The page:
4 Ways Snøhetta’s SFMoMA Expansion Changes the Way You View Art

SAN FRANCISCO — Viewed head-on, the newly-expanded San Francisco Museum of Modern Art (SFMoMA) presents an odd progression of landmark architectural styles in no chronological order. First up is SFMoMA’s original home, a 1995 postmodernist red-brick building by the Swiss architect Mario Botta. Behind Botta is San Francisco’s very first skyscraper, Timothy Pflueger’s 1925 Art […]

Why the Whitney is “Nervous” About Upcoming Laura Poitras Show

Classified images leaked by former NSA contractor Edward Snowden will figure as artworks at the Whitney Museum of American Art in its Laura Poitras solo exhibition, “Astro Noise,” opening next week. In an unprecedented sprint from headline to gallery wall, news of the covert intelligence program to which the works pertain will have scarcely broken […]

Commissioning a Work of Art

We received the penned note from Miranda at the end of a punishing day. It was just two sentences long, but it raised a slew of legal issues and a few other concerns. “I am about to commission a sculpture of my husband, Carlo, for a 10-year anniversary,” she wrote. “Anything I should consider?” Oh, […]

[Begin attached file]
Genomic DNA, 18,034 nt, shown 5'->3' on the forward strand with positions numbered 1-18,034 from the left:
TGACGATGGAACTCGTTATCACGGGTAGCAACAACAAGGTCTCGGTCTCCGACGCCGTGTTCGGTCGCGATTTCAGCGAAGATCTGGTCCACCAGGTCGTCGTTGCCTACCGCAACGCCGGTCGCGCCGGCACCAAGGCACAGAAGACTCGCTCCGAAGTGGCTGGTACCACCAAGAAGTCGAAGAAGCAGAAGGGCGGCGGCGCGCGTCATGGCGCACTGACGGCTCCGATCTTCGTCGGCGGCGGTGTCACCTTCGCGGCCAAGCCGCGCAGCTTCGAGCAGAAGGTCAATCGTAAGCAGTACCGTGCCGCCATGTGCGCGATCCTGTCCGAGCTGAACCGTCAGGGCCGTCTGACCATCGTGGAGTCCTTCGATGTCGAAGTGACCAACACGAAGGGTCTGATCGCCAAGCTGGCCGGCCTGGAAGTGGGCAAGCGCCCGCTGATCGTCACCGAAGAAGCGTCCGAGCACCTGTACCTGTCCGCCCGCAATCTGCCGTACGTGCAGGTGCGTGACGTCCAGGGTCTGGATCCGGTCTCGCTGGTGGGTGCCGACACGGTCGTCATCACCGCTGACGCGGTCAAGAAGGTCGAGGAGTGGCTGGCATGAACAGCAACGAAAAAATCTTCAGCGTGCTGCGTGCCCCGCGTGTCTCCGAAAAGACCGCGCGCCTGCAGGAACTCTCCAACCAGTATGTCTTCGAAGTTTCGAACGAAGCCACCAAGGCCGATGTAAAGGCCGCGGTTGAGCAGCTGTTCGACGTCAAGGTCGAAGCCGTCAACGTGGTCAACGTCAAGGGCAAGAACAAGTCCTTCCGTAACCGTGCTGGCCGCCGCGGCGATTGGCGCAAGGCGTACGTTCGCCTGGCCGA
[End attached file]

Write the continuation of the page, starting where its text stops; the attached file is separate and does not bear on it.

Sotheby’s Shares Rise on its Acquisition of Art Agency, Partners

In a dramatic development for the auction industry, Sotheby’s announced on Monday that it had acquired Art Agency, Partners, a two-year old, New York-based art advisory company, for $50 million plus built-in performance fees that could elevate that number to $85 million over the next four years. “AAP’s profitable business helps drive initiatives that are […]

UK’s Top Art Award, the Turner Prize, Won by Architecture Project for Derelict Houses

The UK’s Turner Prize for 2015 has been won by Assemble, a collective group of architects that has restored derelict houses. London-based Assemble, formed by about 18 “activist architects” in their twenties, recently renovated a shabby housing estate in the Toxteth district of Liverpool, a city in northern England. Assemble was nominated both for this […]